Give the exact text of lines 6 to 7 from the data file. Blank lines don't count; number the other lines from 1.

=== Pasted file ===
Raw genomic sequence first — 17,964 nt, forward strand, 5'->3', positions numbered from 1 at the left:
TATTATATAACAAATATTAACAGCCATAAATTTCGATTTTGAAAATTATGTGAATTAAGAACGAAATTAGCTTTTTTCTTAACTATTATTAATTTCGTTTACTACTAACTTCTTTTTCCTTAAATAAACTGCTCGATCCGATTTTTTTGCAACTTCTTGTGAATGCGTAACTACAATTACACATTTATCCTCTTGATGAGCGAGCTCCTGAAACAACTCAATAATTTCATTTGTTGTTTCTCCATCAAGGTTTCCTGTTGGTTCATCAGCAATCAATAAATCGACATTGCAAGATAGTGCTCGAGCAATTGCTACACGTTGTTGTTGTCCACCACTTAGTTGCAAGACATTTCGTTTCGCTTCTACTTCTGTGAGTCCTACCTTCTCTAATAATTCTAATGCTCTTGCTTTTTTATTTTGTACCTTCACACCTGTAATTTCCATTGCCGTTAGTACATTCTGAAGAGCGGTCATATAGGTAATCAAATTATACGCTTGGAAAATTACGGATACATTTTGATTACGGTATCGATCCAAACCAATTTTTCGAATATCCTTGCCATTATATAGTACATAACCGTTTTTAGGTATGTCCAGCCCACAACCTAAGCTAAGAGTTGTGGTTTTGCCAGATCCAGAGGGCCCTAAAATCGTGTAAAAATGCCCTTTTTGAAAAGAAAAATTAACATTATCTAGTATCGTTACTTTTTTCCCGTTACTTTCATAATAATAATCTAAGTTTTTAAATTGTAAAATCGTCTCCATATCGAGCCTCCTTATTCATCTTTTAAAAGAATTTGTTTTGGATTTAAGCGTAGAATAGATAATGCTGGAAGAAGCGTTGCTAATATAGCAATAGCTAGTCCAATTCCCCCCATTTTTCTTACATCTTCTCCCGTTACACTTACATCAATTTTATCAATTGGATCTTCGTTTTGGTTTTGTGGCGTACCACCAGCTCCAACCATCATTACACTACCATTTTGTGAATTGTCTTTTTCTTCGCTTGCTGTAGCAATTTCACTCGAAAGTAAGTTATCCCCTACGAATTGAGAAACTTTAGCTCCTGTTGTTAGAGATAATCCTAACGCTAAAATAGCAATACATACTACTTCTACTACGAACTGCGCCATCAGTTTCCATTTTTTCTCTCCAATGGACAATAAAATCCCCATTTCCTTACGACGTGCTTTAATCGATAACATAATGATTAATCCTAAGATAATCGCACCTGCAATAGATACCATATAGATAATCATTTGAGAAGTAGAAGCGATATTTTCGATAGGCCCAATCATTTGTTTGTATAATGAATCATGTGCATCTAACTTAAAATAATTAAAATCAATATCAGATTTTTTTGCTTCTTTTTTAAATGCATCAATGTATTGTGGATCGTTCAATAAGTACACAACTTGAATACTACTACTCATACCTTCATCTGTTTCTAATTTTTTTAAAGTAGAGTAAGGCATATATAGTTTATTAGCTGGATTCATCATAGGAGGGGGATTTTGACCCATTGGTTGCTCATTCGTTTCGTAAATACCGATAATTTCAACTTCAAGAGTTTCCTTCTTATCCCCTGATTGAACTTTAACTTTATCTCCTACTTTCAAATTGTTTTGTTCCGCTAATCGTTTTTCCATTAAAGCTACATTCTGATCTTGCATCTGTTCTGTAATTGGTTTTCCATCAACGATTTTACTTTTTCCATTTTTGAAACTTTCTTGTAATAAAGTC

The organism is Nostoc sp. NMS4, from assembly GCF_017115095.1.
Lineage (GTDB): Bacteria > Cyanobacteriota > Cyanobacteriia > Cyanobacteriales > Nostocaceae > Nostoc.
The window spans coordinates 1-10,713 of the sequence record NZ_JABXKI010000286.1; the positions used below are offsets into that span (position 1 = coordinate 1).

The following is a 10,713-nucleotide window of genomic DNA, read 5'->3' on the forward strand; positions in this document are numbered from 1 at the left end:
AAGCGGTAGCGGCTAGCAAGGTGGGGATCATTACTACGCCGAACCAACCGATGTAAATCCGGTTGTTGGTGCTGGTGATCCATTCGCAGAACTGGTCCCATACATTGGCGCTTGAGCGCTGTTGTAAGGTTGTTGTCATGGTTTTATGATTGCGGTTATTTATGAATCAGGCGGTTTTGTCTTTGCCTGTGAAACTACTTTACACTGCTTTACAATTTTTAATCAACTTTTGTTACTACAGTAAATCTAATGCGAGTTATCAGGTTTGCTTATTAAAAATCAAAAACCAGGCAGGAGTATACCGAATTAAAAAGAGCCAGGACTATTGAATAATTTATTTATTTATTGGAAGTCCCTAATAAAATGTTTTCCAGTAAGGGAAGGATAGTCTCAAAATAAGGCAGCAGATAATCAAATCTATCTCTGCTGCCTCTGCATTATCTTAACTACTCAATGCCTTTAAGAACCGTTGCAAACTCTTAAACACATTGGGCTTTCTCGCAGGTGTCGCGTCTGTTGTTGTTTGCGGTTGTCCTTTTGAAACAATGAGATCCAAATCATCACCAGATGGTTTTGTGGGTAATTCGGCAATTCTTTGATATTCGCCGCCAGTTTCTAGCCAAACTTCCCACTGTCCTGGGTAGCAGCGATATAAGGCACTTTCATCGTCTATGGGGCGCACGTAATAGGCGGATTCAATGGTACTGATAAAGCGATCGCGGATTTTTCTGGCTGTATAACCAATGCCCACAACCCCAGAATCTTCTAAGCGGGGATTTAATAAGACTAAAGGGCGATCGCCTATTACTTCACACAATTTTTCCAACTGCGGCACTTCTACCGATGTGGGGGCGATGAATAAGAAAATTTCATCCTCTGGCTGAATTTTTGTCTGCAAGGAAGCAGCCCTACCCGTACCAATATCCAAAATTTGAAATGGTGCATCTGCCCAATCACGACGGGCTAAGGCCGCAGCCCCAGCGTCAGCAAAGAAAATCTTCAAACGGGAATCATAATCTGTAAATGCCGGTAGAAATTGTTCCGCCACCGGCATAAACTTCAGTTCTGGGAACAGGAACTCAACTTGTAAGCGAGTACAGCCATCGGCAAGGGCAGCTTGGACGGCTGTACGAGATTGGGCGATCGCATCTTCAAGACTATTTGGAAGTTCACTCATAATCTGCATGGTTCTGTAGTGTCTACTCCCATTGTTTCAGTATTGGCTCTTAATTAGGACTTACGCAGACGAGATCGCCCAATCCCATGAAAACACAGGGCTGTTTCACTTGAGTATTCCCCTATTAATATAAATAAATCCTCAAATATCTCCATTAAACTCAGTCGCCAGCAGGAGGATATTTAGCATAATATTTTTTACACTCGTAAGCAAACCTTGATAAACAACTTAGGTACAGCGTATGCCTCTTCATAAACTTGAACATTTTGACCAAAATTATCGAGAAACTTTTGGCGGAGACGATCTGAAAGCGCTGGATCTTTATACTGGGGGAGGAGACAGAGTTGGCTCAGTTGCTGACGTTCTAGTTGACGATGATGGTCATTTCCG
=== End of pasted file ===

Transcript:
The following is a 10,713-nucleotide window of genomic DNA, read 5'->3' on the forward strand; positions in this document are numbered from 1 at the left end:
AAGCGGTAGCGGCTAGCAAGGTGGGGATCATTACTACGCCGAACCAACCGATGTAAATCCGGTTGTTGGTGCTGGTGATCCATTCGCAGAACTGGTCCCATACATTGGCGCTTGAGCGCTGTTGTAAGGTTGTTGTCATGGTTTTATGATTGCGGTTATTTATGAATCAGGCGGTTTTGTCTTTGCCTGTGAAACTACTTTACACTGCTTTACAATTTTTAATCAACTTTTGTTACTACAGTAAATCTAATGCGAGTTATCAGGTTTGCTTATTAAAAATCAAAAACCAGGCAGGAGTATACCGAATTAAAAAGAGCCAGGACTATTGAATAATTTATTTATTTATTGGAAGTCCCTAATAAAATGTTTTCCAGTAAGGGAAGGATAGTCTCAAAATAAGGCAGCAGATAATCAAATCTATCTCTGCTGCCTCTGCATTATCTTAACTACTCAATGCCTTTAAGAACCGTTGCAAACTCTTAAACACATTGGGCTTTCTCGCAGGTGTCGCGTCTGTTGTTGTTTGCGGTTGTCCTTTTGAAACAATGAGATCCAAATCATCACCAGATGGTTTTGTGGGTAATTCGGCAATTCTTTGATATTCGCCGCCAGTTTCTAGCCAAACTTCCCACTGTCCTGGGTAGCAGCGATATAAGGCACTTTCATCGTCTATGGGGCGCACGTAATAGGCGGATTCAATGGTACTGATAAAGCGATCGCGGATTTTTCTGGCTGTATAACCAATGCCCACAACCCCAGAATCTTCTAAGCGGGGATTTAATAAGACTAAAGGGCGATCGCCTATTACTTCACACAATTTTTCCAACTGCGGCACTTCTACCGATGTGGGGGCGATGAATAAGAAAATTTCATCCTCTGGCTGAATTTTTGTCTGCAAGGAAGCAGCCCTACCCGTACCAATATCCAAAATTTGAAATGGTGCATCTGCCCAATCACGACGGGCTAAGGCCGCAGCCCCAGCGTCAGCAAAGAAAATCTTCAAACGGGAATCATAATCTGTAAATGCCGGTAGAAATTGTTCCGCCACCGGCATAAACTTCAGTTCTGGGAACAGGAACTCAACTTGTAAGCGAGTACAGCCATCGGCAAGGGCAGCTTGGACGGCTGTACGAGATTGGGCGATCGCATCTTCAAGACTATTTGGAAGTTCACTCATAATCTGCATGGTTCTGTAGTGTCTACTCCCATTGTTTCAGTATTGGCTCTTAATTAGGACTTACGCAGACGAGATCGCCCAATCCCATGAAAACACAGGGCTGTTTCACTTGAGTATTCCCCTATTAATATAAATAAATCCTCAAATATCTCCATTAAACTCAGTCGCCAGCAGGAGGATATTTAGCATAATATTTTTTACACTCGTAAGCAAACCTTGATAAACAACTTAGGTACAGCGTATGCCTCTTCATAAACTTGAACATTTTGACCAAAATTATCGAGAAACTTTTGGCGGAGACGATCTGAAAGCGCTGGATCTTTATACTGGGGGAGGAGACAGAGTTGGCTCAGTTGCTGACGTTCTAGTTGACGATGATGGTCATTTCCG